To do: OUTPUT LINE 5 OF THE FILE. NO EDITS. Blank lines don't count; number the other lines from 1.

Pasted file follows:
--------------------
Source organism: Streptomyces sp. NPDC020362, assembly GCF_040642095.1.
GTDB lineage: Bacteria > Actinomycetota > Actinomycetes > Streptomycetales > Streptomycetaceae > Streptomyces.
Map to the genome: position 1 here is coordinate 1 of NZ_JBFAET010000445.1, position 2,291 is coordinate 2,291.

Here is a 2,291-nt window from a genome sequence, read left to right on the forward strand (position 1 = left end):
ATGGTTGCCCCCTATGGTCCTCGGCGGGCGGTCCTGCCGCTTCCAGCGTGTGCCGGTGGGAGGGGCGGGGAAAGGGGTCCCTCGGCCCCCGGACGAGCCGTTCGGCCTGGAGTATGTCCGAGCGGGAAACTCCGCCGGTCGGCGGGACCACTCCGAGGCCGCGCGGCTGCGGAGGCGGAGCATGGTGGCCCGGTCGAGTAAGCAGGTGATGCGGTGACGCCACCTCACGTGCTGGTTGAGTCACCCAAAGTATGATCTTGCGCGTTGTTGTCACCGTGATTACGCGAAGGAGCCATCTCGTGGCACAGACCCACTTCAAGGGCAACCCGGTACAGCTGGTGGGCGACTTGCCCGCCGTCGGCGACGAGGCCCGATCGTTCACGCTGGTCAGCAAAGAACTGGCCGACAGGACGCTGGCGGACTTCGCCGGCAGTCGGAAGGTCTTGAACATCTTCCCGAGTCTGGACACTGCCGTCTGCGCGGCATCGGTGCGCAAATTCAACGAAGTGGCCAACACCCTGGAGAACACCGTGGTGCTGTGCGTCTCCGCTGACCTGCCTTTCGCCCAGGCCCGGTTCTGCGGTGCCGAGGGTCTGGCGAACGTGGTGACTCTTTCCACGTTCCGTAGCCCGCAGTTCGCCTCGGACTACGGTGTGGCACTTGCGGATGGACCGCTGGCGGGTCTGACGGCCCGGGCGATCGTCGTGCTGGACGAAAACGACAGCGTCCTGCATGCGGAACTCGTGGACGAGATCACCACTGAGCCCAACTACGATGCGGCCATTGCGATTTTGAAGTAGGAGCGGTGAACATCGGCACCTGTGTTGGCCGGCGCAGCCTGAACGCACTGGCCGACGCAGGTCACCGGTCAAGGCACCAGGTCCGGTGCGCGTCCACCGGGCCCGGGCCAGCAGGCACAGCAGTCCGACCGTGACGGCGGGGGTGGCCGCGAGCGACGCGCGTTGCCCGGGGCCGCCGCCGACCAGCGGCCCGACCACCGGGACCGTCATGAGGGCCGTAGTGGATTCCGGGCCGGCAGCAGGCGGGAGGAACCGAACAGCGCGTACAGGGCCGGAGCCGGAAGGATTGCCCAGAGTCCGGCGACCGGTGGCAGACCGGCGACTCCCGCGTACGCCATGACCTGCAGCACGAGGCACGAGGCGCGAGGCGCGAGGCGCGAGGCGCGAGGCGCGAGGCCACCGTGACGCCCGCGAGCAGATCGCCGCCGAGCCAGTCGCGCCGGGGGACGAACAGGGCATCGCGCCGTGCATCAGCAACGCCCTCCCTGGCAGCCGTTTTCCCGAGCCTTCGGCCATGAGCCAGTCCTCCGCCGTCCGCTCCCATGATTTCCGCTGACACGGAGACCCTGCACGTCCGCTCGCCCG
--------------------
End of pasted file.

ATGGTTGCCCCCTATGGTCCTCGGCGGGCGGTCCTGCCGCTTCCAGCGTGTGCCGGTGGGAGGGGCGGGGAAAGGGGTCCCTCGGCCCCCGGACGAGCCGTTCGGCCTGGAGTATGTCCGAGCGGGAAACTCCGCCGGTCGGCGGGACCACTCCGAGGCCGCGCGGCTGCGGAGGCGGAGCATGGTGGCCCGGTCGAGTAAGCAGGTGATGCGGTGACGCCACCTCACGTGCTGGTTGAGTCACCCAAAGTATGATCTTGCGCGTTGTTGTCACCGTGATTACGCGAAGGAGCCATCTCGTGGCACAGACCCACTTCAAGGGCAACCCGGTACAGCTGGTGGGCGACTTGCCCGCCGTCGGCGACGAGGCCCGATCGTTCACGCTGGTCAGCAAAGAACTGGCCGACAGGACGCTGGCGGACTTCGCCGGCAGTCGGAAGGTCTTGAACATCTTCCCGAGTCTGGACACTGCCGTCTGCGCGGCATCGGTGCGCAAATTCAACGAAGTGGCCAACACCCTGGAGAACACCGTGGTGCTGTGCGTCTCCGCTGACCTGCCTTTCGCCCAGGCCCGGTTCTGCGGTGCCGAGGGTCTGGCGAACGTGGTGACTCTTTCCACGTTCCGTAGCCCGCAGTTCGCCTCGGACTACGGTGTGGCACTTGCGGATGGACCGCTGGCGGGTCTGACGGCCCGGGCGATCGTCGTGCTGGACGAAAACGACAGCGTCCTGCATGCGGAACTCGTGGACGAGATCACCACTGAGCCCAACTACGATGCGGCCATTGCGATTTTGAAGTAGGAGCGGTGAACATCGGCACCTGTGTTGGCCGGCGCAGCCTGAACGCACTGGCCGACGCAGGTCACCGGTCAAGGCACCAGGTCCGGTGCGCGTCCACCGGGCCCGGGCCAGCAGGCACAGCAGTCCGACCGTGACGGCGGGGGTGGCCGCGAGCGACGCGCGTTGCCCGGGGCCGCCGCCGACCAGCGGCCCGACCACCGGGACCGTCATGAGGGCCGTAGTGGATTCCGGGCCGGCAGCAGGCGGGAGGAACCGAACAGCGCGTACAGGGCCGGAGCCGGAAGGATTGCCCAGAGTCCGGCGACCGGTGGCAGACCGGCGACTCCCGCGTACGCCATGACCTGCAGCACGAGGCACGAGGCGCGAGGCGCGAGGCGCGAGGCGCGAGGCGCGAGGCCACCGTGACGCCCGCGAGCAGATCGCCGCCGAGCCAGTCGCGCCGGGGGACGAACAGGGCATCGCGCCGTGCATCAGCAACGCCCTCCCTGGCAGCCGTTTTCCCGAGCCTTCGGCCATGAGCCAGTCCTCCGCCGTCCGCTCCCATGATTTCCGCTGACACGGAGACCCTGCACGTCCGCTCGCCCG